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2012 was a miserable failure of a year, so this is going to be short and uninteresting.
- Debt service - $10,141.70 (down 35% from 2011)
- Debt reduction - $9,618.18 (down 35%)
- Spending money – $11,233.76 (up 68%)
- Total take home income – $30,555.21 (up 18%, actually down $400 if ignoring life insurance check)
Everything down 25%, pretty much.
- Reduce debt 50% – yeah, no, try 32%. Currently projected to miss my debt-free goal by 4 months.
- $3,000 emergency fund – The one thing I managed to achieve, through no fault of my own. I had it up to around $1,500 when my mom died, so I made it a nice round 5k with that. I’ve since needed to tap in to it a few times (brick through a windshield, new fuel pump), but it’s still above 4k.
- Run a 6:30 mile – Apparently I only went on one run all year, and did an amazing 9:14 mile. After that, I just stuck to cycling and put about 500 miles on my new bike (which is now hibernating for the winter).
- Junk out – I did make significant improvements to the attic and shed, but my office is permanently in a state of disarray.
- $10,000 side hustle income – I put zero effort in to this, ended up at $2,375.
- Half hour daily Japanese – I think I did a half hour all year.
Well, that’s about enough of that. No goals for 2013. I’m out for a bit.
From November 1 to December 1, my net worth increased an average of $49.68 per day, or $1490.32 overall, to -$13,692.48. This is a 10.88% increase, and results in a projected zero net worth on 11/30/2013.
Three paycheck months are always nice, but at the same time, it seems like I always overspend during those months, this time in a big way. I really need to get a handle on it. It was certainly nice to have a ton left over to throw at my student loans for the first time in quite a while, though, and they’re now officially under $20,000. We’re getting towards the home stretch.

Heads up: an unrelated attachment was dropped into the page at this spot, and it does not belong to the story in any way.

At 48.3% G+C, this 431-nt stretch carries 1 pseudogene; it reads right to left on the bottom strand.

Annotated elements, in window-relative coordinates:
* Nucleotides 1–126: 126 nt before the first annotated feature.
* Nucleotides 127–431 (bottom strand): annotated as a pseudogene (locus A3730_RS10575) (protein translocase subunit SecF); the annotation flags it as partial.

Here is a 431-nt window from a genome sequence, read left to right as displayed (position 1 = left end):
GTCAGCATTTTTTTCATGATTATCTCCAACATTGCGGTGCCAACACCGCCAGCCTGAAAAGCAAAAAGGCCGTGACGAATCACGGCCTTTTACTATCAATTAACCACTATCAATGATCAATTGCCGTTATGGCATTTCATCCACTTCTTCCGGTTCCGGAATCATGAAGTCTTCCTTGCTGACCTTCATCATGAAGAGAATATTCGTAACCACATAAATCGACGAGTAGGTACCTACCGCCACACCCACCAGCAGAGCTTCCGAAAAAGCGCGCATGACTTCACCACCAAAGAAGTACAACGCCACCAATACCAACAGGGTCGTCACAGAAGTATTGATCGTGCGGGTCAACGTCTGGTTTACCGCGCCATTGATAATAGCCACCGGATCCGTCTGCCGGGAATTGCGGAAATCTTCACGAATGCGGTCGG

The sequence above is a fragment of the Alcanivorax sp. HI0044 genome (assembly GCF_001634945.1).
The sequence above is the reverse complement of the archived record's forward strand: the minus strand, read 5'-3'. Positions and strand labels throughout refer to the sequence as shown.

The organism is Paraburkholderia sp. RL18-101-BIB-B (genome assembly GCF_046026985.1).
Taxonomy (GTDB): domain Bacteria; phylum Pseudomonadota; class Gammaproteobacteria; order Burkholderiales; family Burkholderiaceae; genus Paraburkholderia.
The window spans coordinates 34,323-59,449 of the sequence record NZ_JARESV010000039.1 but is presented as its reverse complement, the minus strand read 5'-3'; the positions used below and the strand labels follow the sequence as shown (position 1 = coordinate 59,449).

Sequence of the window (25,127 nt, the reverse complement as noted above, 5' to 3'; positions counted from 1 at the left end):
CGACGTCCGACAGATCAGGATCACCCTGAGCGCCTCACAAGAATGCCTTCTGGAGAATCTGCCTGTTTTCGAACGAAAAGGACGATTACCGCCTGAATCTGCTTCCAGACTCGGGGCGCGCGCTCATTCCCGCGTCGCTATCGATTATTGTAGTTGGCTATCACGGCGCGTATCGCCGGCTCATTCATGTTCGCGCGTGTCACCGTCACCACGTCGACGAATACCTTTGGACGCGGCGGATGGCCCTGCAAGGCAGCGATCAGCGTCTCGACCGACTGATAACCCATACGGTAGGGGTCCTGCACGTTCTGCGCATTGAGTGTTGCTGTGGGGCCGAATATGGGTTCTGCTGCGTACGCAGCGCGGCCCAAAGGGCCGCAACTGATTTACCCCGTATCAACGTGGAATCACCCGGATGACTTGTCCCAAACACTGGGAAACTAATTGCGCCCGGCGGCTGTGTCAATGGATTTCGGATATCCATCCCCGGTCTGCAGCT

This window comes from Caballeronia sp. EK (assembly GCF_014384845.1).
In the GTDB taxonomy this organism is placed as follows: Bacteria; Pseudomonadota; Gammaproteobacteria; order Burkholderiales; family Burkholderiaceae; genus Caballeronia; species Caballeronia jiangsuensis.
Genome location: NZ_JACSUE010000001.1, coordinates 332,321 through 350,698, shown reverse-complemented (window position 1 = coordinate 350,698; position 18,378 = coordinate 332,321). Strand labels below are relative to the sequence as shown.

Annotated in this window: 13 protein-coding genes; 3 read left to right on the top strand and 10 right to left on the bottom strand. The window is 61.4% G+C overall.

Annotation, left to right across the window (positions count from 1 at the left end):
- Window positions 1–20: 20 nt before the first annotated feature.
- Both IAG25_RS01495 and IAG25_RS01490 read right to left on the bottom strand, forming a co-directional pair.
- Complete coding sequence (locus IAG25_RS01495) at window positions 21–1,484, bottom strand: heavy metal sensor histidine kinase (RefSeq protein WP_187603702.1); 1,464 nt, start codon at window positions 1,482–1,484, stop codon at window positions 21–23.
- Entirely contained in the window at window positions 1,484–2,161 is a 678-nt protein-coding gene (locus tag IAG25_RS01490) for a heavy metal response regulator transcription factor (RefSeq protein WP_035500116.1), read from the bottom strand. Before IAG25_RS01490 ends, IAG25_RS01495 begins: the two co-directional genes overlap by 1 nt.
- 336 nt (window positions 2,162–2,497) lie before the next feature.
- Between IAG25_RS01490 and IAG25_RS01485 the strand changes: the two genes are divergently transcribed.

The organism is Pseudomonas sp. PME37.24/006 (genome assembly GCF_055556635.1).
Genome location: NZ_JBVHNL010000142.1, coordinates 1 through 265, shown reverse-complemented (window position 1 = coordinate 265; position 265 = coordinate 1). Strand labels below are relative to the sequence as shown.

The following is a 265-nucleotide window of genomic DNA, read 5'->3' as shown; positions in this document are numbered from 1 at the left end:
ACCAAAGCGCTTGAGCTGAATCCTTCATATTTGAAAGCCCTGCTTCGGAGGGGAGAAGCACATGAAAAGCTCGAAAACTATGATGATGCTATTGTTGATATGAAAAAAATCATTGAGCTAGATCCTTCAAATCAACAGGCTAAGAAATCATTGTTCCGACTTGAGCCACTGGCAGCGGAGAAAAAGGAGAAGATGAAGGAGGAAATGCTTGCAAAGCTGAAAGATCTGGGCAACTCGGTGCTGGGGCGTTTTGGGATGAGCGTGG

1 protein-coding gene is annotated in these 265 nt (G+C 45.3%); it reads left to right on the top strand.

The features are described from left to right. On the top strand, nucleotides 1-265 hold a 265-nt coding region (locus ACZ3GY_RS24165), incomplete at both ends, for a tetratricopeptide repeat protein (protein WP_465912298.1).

At the same time, though, I’m thinking about going back to school. Specifically, I’m looking at maybe getting an associate’s degree in accounting. While I’m pretty sure I could pay for it as I go, I think I’d probably take loans out anyway for the sake of protecting my cash flow. It wouldn’t hurt to get a little more history on my credit report, either. I’ve checked employment ads and there definitely are opportunities out there for someone with an associate’s degree. I just can’t see myself getting a bachelor’s anytime soon.
On the macroeconomic scale, Egypt has been going through some hard times of late. On the same economic scale, the United States has also experienced some pretty tough times, too. On the personal level, however, the tens of thousands of US expatriates living and working in Egypt and other countries in the Middle East won’t be too bothered by the difference in gross domestic product (GDP) of the two countries. Likely they’ll be more concerned about the location of the nearest cash machine so they can access their hard-earned salaries.
Many expatriates across the region opt to bank with the familiar multinationals which have a strong presence in the Middle East and North Africa, HSBC bank in Egypt, Barclays in the UAE and others, all offering first class personal banking and other financial services. But there are many well-respected but less-familiar names offering services equally as good – banks in Cairo such as Banque du Caire and Banque Misr, for example, UAE banks First Gulf Bank and Mashreq, to name but a few.
With telephone and online banking, loan and credit card offers, direct debits and all the other banking paraphernalia expatriates from the US have come to expect of their own banks back home, MENA region banks have definitely kept pace with 21st century developments.
However, living and working in a country such as Egypt is a completely different experience compared to the usual week-long tourist visit. While the tourist will almost certainly have enough saved up to cover the trip, expatriates have to consider money almost from the moment they arrive. Quickly they’ll realise that although the cost of living is a lot lower, they’ll still have to wise up in order to make the most of the situation. Else it could easily cost.